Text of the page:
“This is important because the O&M reserve being set aside for the profitability of solar plants includes the capital replacement costs, but assumes the plant will continue to operate through the maintenance,” says Shah.

One possible solution is to use power electronic systems, which enable maximum peak power-tracking of modules at the module level.  This means that every single module can dynamically change its voltage and amperage to get the highest possible power output – so that when one module gets dirty, it doesn’t affect the production of all the other modules.  Some of these technologies can even power track between cells within a single module.

“Even if some modules fail in fifty years, with DC-DC chips you can just leave them out there and it won’t affect the performance.  Just replace them with the newest module available on the market,” says Shah.
“On DC-DC chips, you are seeing eight or more companies vying for the top slot and all are in advanced testing with manufacturers to be included in [the] junction box.  This allows for very low cost module-to-module ‘maxpeak’ power tracking as well as data collection.  In the future, these chips also allow for mismatched modules to be put next to each other without any performance degradation.  For example, a 180W panel could be replaced with a 240W panel,” he adds.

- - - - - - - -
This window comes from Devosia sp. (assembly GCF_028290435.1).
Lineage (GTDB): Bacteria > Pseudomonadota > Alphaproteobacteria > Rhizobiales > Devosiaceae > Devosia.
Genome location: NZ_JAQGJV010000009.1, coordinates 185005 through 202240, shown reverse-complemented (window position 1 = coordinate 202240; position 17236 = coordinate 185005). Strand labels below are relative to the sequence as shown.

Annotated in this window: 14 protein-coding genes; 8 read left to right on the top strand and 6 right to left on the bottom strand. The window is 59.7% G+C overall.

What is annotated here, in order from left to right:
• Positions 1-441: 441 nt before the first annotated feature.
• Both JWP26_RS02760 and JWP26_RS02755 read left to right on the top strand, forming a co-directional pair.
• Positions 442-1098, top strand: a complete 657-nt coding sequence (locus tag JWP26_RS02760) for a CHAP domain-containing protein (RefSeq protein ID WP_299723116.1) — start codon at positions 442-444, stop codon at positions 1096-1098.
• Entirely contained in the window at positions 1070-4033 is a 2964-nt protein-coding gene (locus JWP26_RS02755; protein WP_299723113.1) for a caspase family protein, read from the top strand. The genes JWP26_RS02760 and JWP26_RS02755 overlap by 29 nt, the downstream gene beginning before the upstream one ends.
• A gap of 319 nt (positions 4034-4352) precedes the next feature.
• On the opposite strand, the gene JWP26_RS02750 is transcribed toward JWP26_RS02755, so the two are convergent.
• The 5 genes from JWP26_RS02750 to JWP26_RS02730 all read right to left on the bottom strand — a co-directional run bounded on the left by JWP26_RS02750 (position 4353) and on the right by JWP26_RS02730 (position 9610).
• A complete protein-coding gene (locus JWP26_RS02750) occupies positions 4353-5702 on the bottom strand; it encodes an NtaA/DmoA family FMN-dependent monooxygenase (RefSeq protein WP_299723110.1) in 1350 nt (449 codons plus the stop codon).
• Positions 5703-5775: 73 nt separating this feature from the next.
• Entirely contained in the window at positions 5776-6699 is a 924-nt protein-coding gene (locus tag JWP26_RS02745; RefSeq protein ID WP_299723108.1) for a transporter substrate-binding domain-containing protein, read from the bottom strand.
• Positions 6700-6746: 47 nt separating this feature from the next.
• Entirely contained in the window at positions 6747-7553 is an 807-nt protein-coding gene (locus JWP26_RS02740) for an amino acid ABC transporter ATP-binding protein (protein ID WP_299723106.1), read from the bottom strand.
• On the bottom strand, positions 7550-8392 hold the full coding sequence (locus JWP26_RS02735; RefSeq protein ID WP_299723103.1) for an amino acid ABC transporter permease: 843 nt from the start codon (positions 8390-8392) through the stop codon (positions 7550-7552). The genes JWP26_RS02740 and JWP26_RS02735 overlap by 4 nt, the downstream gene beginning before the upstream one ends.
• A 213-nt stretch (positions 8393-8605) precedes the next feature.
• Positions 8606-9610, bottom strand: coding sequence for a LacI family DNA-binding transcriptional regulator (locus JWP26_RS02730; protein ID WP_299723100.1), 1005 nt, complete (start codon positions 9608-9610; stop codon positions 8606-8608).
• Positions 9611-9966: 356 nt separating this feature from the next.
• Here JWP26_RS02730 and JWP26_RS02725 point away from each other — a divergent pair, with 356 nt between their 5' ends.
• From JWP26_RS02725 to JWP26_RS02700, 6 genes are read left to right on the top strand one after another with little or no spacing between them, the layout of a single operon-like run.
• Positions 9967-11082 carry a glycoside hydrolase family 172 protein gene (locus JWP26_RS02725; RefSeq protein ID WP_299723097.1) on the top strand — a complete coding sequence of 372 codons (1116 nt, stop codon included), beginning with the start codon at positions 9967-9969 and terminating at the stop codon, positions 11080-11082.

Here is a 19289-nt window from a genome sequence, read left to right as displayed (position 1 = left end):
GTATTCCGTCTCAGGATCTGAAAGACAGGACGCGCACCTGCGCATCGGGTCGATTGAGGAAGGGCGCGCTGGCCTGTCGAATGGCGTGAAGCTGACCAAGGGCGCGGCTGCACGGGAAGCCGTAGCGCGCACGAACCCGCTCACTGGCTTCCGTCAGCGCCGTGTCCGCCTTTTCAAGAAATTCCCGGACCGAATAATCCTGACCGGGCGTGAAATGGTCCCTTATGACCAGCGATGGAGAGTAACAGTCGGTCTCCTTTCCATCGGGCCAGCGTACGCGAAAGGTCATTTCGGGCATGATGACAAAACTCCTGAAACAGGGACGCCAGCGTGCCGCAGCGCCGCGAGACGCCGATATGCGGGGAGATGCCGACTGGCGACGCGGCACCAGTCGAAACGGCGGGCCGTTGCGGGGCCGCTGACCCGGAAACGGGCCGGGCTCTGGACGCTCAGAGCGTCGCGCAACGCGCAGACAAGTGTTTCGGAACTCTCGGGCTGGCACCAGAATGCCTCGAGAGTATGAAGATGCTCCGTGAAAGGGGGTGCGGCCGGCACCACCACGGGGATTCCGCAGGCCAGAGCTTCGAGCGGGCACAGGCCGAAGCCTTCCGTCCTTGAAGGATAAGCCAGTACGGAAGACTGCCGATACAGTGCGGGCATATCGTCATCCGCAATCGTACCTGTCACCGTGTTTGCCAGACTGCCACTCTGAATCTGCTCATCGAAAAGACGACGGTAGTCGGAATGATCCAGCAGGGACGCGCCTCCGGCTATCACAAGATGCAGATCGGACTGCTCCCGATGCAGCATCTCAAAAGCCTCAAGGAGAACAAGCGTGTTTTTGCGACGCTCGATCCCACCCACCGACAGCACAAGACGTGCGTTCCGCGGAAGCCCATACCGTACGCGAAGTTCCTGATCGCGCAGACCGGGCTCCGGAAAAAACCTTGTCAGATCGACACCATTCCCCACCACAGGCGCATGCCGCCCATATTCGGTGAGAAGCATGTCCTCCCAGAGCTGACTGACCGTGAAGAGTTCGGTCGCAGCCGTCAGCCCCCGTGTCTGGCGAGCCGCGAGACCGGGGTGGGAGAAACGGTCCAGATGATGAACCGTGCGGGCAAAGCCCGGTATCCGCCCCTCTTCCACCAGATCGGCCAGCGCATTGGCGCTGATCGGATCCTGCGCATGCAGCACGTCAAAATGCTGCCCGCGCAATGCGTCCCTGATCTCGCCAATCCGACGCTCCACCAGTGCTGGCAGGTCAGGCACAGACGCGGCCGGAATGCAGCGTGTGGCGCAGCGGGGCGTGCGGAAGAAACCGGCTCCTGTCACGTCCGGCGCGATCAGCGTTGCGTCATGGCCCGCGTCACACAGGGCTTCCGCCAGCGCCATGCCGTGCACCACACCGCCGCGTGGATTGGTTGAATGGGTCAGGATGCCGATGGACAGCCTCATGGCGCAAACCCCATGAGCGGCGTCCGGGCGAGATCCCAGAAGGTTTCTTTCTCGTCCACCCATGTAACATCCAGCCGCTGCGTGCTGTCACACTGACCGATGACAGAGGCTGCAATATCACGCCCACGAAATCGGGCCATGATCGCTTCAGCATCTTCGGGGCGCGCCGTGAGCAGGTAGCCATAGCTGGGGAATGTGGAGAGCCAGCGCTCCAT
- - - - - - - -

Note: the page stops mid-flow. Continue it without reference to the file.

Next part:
Free and Easy?

So, looking into the future, will there ever be a time when solar energy of the type produced by the Sahara Solar Breeder project will be practically free?

“No, never,” says Shah.  “Solar will always cost something upfront.  The technologies promising very low upfront costs will always have a diffusion problem.”

However, Shah does predict that solar will be cost effective in comparison with 50% of electricity sold globally by 2020 – a significant improvement on today’s figure of around 10%.

“After 20 years, the variable cost of solar PV will be less than £0.01/kWh, which will make [it] seem free, just like nuclear today.  You will see big announcements from the middle east pursuing this model in the next 18 months,” he adds.